Riggs first challenged King, who declined, and Margaret Court stepped in. Thirty years old at the time, Court had recently returned to tennis after giving birth to her first child in March 1972 and was in the middle of earning her seventh year-end No. 1 ranking. More than 5,000 fans turned out for the match, which was held May 13, 1973, in Ramona, California. Televised by CBS Sports, Riggs used a mix of drop shots and lobs to keep Court off balance, notching a quick victory (6-2, 6-1) and landing on the cover of both Sports Illustrated and Time.
Riggs then kicked his taunting up a notch, turning his sights on King once again and calling her a “women’s libber leader.” “I’ll play her on clay, grass, wood, cement, marble or roller skates,” Riggs said. “We got to keep this sex thing going. I’m a woman specialist now.”
King accepted this time around, agreeing to a lucrative financial offer to play Riggs on Sept. 20, 1973. At a July press conference announcing the $100,000 winner-take-all match, which also included at least $75,000 each in ancillary money, Riggs said, “I’ll tell you why I’ll win. She’s a woman, and they don’t have the emotional stability.”
King responded by calling him a “creep.” But come match day, she also embraced the spectacle that came with the showdown. She entered the court like Cleopatra, riding on a feather-adorned gold litter carried by toga-wearing members of the Rice University men’s track team. Not to be upstaged, Riggs rode in on a rickshaw surrounded by scantily clad women known as “Bobby’s bosom buddies.” King then presented Riggs with a squealing piglet – a symbol of male chauvinism – and in return received from Riggs a large “Sugar Daddy” lollipop, which she said she’d donate to an orphanage. Riggs played the first three games wearing a yellow jacket with the “Sugar Daddy” logo on the back.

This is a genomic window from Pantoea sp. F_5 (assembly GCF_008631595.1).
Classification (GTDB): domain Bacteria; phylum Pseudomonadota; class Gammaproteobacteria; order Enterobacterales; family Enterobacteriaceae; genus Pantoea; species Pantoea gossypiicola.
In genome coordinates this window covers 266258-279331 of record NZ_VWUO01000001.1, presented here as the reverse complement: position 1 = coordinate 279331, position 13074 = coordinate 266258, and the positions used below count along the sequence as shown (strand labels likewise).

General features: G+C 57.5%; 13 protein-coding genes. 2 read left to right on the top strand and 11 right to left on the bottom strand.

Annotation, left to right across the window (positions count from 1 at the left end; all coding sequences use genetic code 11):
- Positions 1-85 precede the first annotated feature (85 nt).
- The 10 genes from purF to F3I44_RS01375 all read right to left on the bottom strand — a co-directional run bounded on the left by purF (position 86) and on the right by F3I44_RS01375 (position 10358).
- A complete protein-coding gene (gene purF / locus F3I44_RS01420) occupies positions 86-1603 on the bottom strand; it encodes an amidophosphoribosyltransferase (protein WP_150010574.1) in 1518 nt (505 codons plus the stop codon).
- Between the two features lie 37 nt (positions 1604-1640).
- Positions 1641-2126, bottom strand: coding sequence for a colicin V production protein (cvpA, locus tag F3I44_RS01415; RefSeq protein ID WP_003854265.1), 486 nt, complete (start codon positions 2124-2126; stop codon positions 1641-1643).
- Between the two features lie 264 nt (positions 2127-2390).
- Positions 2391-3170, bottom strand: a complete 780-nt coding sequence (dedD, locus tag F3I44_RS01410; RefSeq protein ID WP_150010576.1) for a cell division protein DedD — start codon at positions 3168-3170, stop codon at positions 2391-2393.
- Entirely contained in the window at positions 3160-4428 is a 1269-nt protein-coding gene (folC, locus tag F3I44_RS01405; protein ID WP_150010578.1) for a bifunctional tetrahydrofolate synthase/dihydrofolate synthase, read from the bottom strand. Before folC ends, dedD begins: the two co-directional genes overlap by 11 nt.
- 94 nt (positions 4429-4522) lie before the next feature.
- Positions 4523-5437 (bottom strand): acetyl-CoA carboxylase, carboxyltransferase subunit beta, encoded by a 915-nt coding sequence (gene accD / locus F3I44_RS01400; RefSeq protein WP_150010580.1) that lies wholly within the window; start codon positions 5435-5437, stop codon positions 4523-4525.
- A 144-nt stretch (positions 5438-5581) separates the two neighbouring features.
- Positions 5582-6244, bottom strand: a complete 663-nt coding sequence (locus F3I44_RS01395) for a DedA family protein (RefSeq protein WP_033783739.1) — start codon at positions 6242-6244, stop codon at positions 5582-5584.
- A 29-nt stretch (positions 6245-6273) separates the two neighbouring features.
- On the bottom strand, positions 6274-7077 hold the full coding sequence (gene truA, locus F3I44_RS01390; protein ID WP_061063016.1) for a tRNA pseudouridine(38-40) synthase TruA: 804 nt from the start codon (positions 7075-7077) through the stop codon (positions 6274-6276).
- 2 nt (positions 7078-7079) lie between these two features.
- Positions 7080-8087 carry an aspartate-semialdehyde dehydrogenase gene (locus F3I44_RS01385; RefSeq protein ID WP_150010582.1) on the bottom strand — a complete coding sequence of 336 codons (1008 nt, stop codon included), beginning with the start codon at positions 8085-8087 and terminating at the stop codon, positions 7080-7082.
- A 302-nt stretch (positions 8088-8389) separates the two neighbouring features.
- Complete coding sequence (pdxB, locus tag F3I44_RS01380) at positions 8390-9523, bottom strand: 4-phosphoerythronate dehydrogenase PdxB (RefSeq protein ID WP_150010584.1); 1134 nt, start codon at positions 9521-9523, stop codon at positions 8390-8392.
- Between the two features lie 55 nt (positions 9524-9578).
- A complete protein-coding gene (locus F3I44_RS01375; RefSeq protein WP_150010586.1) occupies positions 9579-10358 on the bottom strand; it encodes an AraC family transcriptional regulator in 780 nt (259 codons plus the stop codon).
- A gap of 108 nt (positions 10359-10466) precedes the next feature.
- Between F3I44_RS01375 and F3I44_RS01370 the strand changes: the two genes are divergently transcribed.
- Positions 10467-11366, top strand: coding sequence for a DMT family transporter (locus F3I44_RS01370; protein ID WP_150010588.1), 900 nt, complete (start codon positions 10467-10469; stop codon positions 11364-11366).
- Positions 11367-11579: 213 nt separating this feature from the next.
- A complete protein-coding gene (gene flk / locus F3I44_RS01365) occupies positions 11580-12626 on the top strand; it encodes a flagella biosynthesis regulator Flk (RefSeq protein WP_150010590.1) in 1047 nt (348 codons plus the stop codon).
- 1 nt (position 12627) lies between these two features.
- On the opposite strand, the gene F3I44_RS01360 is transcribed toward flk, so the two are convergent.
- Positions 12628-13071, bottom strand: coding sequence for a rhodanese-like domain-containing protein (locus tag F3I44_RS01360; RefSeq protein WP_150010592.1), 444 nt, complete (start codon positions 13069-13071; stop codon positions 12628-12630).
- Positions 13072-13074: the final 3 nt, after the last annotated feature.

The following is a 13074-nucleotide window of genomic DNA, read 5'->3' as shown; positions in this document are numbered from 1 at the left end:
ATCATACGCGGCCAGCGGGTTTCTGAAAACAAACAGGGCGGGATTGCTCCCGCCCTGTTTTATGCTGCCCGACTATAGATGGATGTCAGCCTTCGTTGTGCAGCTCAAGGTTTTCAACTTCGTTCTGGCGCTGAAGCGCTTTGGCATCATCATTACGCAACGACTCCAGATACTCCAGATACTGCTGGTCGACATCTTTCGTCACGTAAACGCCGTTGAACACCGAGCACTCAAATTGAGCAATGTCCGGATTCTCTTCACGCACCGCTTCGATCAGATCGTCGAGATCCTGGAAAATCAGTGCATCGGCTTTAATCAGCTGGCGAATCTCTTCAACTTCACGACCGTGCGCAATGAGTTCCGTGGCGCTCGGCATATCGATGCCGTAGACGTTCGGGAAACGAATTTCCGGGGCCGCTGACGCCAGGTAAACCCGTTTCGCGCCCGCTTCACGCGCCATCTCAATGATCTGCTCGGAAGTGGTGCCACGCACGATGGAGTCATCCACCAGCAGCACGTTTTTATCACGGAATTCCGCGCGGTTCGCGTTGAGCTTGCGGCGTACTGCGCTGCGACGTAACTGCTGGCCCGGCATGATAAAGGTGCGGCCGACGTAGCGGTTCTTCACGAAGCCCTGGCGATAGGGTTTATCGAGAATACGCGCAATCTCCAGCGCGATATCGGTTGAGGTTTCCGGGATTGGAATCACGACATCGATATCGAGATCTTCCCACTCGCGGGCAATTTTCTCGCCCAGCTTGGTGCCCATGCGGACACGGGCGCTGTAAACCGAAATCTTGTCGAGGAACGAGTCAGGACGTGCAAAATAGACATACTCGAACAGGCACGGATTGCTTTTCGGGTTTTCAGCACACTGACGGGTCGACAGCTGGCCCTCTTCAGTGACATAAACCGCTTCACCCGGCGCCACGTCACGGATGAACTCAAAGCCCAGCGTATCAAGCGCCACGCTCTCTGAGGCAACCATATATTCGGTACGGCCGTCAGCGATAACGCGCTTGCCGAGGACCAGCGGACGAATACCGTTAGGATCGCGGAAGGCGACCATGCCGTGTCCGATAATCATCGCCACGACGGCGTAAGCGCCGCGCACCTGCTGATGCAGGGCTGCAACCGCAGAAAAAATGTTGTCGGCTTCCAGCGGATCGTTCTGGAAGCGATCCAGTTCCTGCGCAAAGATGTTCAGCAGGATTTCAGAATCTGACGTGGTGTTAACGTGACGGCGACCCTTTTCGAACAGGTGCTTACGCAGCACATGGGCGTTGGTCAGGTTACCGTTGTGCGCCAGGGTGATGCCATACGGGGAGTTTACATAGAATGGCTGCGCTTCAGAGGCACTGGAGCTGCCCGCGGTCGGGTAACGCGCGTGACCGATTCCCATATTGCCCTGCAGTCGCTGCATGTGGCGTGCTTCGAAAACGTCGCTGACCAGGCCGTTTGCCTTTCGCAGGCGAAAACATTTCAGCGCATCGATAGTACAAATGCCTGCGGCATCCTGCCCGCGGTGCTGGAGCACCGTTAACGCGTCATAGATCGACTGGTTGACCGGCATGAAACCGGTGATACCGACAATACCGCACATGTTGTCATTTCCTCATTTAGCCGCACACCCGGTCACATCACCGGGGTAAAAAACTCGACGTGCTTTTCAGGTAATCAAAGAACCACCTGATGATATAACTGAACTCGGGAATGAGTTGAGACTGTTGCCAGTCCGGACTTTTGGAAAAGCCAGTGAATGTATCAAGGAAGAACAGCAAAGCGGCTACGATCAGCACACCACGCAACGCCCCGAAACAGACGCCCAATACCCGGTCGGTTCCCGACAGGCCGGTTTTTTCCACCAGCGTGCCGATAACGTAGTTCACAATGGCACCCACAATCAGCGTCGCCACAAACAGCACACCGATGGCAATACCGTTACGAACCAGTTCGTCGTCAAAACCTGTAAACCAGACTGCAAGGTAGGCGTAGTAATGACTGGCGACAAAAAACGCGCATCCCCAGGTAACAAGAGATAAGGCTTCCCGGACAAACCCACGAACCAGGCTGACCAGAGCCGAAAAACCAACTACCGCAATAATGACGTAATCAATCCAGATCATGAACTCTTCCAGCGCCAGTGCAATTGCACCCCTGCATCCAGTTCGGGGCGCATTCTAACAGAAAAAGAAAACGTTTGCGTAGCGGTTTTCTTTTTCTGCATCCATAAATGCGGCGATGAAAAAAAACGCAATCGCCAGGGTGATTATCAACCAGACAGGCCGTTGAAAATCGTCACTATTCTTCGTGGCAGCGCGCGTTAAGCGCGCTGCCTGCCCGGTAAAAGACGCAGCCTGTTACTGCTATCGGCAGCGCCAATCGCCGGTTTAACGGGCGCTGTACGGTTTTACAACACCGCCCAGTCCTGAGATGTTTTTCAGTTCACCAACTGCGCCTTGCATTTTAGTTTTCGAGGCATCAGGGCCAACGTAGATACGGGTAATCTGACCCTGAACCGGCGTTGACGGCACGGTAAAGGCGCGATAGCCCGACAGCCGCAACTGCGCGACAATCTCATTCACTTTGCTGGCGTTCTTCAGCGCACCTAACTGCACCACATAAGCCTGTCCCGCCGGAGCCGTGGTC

Normally a serve-and-volley player, King made a concerted effort to wear Riggs down with baseline rallies. She won the first set 6-4, recording several winners and securing the final point on a double fault by Riggs. Riggs held the upper hand briefly at the start of the second set, when he broke King’s serve in the first game, but he eventually lost the set 6-3. Visibly tiring, he lost the third set 6-3 as well. When Riggs hit a high backhand volley into the net on match point, King flung her racket into the air in celebration.
“I thought it would set us back 50 years if I didn’t win that match,” King said afterward. “It would ruin the women’s [tennis] tour and affect all women’s self-esteem. To beat a 55-year-old guy was no thrill for me. The thrill was exposing a lot of new people to tennis.”
King received her $100,000 check from boxer George Foreman, one of several celebrities on hand at the Astrodome, and subsequently landed multiple endorsement deals including Adidas sneakers, Wilson tennis rackets, Colgate toothpaste and Sunbeam hair curlers. Her income reportedly neared $1 million in 1974.
After the fact, Riggs gave King due credit, saying: “She played within herself all night. She was never extended. The girl was all over me the whole time. I didn’t know Billie Jean was so quick.”
King retired from competitive singles in 1983 with 12 major championships on her resume, including six Wimbledon titles and four U.S. Opens. She was inducted into the International Tennis Hall of Fame in 1987. She’s received the Presidential Medal of Freedom and the Sunday Times Sportswoman of the Year lifetime achievement award, and in 1990 was inducted into the National Women’s Hall of Fame. In 2006, the USTA National Tennis Center in New York City was renamed the USTA Billie Jean King National Tennis Center, and in 2020 the Federation Cup was renamed the Billie Jean King Cup in her honor.
Yet for all her accolades and achievements, King might still be best known for a single victory.
“I thought maybe we would go away if I didn’t beat Bobby,” she told USA Today. “Title IX had just passed the year before, and I was worried women’s sports would be in trouble if I didn’t win. I knew people would be making bets, husbands and wives, sororities and fraternities. It was that big of a deal and all these years later, people still come up to me to tell me what it meant to them.”